Wednesday, September 26, 2018

Death Never Sleeps by E J Simon : A Review

BOOK TITLE: Death Never Sleeps

AUTHOR: E.J. Simon


GENRE: Thriller & Suspense., Technothriller


FORMAT: Digital

SERIES / STANDALONE: Michael Nicholas Book 1

HOW I GOT THIS BOOK: I thank iRead Book Tours for this review copy


Where does life end, and death begin?

Brothers, Alex and Michael, weren’t particularly close in terms of their careers in their later years. But when Alex is murdered, Michael finds it necessary to keep Alex’s business running, at least for the foreseeable future.

With very little knowledge about what Alex actually did for a living, little does he envisage the level of complication this entails. Working closely with his cousins, Fat and Skinny Lester, Michael starts to get a sense of what needs doing … in whatever way Alex would have dealt with things.

But, when Alex’s current wife, and his two ex-wives, surface and start to dish out demands, Michael finds himself going deeper and deeper into Alex’s personal space. All his ex-wives knew there was money left hidden … but only Alex knew of its exact location.

When Russell, an old friend of Michael’s, and Alex’s most trusted person, offers to help Michael find the money, Michael feels he can start closing up on Alex’s loose ends and move on with his own, increasingly complicated life.

Until … Russell is brutally murdered …

Someone else is after Alex’s money … and it’s not a friendly person.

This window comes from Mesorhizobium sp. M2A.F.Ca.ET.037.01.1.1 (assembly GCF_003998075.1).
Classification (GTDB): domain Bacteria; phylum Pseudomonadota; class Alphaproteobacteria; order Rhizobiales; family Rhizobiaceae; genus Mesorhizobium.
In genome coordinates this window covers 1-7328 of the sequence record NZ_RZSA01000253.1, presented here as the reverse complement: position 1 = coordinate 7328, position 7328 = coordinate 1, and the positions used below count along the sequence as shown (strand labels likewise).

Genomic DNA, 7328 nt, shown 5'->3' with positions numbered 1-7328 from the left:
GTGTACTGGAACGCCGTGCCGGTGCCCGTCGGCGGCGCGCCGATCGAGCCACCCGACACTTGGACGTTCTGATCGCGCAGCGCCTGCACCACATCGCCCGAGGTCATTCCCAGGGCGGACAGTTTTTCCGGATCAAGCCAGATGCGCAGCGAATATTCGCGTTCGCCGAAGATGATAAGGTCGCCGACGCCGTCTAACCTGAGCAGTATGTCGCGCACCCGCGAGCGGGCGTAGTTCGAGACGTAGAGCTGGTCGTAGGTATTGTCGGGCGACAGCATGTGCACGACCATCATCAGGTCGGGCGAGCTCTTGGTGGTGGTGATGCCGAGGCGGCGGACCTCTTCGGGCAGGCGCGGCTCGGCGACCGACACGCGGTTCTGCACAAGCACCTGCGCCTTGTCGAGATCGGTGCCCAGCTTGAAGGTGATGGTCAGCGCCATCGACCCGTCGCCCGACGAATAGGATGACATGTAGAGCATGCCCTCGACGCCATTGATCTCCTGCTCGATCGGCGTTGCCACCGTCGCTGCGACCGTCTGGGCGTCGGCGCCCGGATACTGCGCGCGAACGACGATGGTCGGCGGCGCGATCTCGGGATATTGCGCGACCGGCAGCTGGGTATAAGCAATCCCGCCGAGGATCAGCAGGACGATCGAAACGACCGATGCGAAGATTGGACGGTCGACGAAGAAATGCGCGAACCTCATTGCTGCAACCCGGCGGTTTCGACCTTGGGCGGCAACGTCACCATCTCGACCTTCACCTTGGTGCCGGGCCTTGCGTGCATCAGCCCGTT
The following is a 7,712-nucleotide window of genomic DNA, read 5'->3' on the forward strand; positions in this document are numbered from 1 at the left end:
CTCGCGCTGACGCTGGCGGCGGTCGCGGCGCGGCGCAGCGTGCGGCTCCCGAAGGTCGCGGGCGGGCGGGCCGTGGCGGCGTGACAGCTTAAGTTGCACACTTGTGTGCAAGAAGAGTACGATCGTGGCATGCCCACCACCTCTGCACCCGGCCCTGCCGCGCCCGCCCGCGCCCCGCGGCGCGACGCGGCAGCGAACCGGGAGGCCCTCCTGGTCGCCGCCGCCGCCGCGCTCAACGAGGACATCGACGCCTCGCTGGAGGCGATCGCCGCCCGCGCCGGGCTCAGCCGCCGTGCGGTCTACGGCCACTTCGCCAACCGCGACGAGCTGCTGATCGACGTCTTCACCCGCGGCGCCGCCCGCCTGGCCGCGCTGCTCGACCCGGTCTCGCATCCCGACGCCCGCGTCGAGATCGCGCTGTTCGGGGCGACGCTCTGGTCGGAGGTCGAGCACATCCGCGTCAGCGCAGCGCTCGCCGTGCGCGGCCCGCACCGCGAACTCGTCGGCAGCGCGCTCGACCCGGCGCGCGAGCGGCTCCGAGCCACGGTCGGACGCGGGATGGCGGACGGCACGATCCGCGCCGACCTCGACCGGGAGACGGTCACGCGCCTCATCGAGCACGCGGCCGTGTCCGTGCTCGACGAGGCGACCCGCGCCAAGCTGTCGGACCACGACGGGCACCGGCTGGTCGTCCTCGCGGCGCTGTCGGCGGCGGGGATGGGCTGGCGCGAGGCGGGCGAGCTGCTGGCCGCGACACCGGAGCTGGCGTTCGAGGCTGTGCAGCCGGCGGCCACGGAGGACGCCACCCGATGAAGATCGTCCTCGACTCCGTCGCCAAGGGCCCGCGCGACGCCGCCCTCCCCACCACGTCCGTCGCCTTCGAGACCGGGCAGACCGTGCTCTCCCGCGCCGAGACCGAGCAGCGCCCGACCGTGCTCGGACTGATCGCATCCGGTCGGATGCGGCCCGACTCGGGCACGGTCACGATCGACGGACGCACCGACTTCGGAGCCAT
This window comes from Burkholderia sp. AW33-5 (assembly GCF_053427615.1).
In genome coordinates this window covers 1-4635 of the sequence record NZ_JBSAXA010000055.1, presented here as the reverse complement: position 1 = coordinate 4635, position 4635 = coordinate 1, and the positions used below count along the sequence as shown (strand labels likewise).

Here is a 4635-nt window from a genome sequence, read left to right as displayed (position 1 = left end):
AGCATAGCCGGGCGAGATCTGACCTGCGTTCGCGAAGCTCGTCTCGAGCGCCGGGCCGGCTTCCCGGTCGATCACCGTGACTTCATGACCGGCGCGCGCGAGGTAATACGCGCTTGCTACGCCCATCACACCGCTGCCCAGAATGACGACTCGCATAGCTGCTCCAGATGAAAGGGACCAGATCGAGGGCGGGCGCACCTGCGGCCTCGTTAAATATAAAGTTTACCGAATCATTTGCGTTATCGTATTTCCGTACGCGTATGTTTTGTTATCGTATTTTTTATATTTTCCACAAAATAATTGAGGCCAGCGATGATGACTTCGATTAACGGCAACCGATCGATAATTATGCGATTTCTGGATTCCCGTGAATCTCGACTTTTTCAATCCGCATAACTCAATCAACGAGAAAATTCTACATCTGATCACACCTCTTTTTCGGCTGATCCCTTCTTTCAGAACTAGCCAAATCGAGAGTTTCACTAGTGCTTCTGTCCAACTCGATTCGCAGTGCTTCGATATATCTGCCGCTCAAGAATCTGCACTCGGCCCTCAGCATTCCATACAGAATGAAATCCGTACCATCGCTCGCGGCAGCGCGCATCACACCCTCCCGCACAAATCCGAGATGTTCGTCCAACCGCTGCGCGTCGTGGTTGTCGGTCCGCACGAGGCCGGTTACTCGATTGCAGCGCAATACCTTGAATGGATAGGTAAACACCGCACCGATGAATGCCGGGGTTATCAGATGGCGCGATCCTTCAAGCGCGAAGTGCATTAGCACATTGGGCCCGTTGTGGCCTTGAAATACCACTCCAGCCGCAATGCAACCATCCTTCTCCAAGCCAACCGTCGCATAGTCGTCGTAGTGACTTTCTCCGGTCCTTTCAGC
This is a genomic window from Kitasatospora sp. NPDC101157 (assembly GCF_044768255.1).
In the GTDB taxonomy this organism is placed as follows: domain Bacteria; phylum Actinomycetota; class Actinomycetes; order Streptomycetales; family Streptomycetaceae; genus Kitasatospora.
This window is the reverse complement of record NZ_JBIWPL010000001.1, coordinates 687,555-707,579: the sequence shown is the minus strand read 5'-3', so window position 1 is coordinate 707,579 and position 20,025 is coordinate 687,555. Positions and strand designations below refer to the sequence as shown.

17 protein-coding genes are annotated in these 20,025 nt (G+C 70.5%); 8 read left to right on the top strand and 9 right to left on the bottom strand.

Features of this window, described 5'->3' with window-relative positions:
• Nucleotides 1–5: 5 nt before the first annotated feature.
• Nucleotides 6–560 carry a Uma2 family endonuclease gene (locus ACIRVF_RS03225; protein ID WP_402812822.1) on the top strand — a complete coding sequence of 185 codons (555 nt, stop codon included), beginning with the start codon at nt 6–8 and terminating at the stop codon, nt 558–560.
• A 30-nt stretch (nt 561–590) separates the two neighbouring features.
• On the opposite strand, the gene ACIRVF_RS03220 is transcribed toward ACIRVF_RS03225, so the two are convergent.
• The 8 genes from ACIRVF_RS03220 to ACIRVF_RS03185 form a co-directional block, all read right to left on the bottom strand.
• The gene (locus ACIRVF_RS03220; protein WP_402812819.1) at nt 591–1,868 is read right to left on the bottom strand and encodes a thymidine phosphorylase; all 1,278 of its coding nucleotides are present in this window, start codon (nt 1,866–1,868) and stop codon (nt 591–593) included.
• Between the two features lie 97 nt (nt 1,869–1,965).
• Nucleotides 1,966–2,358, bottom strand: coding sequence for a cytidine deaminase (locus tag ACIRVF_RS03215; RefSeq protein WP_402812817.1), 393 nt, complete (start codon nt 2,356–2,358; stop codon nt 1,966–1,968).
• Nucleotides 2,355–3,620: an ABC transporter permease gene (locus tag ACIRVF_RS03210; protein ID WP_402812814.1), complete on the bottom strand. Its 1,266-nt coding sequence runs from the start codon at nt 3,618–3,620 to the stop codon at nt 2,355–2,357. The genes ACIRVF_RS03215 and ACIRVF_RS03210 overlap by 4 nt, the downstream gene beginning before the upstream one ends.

But is Alex really dead? Or is he as dead as he has prepared himself to be?

Michael is beyond confused … is he imaging the conversations he’s having with Alex? But Alex was shot dead in his own restaurant, one filled with policemen. Surely, Alex is dead?

Whichever way Michael tries to rationalize things in his head, Alex’s support is beyond what he needs. Finding himself face to face with a crook, Sharkey, one who has no qualms about killing people, one Alex was in debt to, Michael takes on Alex’s advice … dead or not!

As the number of deaths rise, Michael and his wife, Samantha, are left on their toes. Would they ever feel safe again? Is anyone safe? And how far did Alex go with his new venture?


The book is the first of the series, and thankfully I have the chance to read the other two books that follow. For the first book in the series, the summary is quite long. And as far as long summaries go, they can work either way. They may either reveal too much information, or give a lot of details for the readers to note and keep track of. The book is categorised as a techno thriller and it has made all the difference to the murders listed in the summary - making them anticipated points in the book instead of suspense reveals. They add to the expectation quotient of the novel and set the mood before the reader gets to it.


It is common knowledge that deaths can be messy. Even if wills have been written and attested, the death of someone who has lived a shady life can leave behind messes that are nearly impossible to sort out. And at rare times, people who have absolutely no idea about the mess are in a position to make quick decisions legally, and deal with all that has been left behind. Michael finds himself in one such mess after his brother Alex is murdered. Quickly brought into a game he had no idea about, with stakes he cannot even begin to comprehend, Michael is left in a position where his personal freedom and increasingly troubling life are also made harder until he comes to face life threats himself.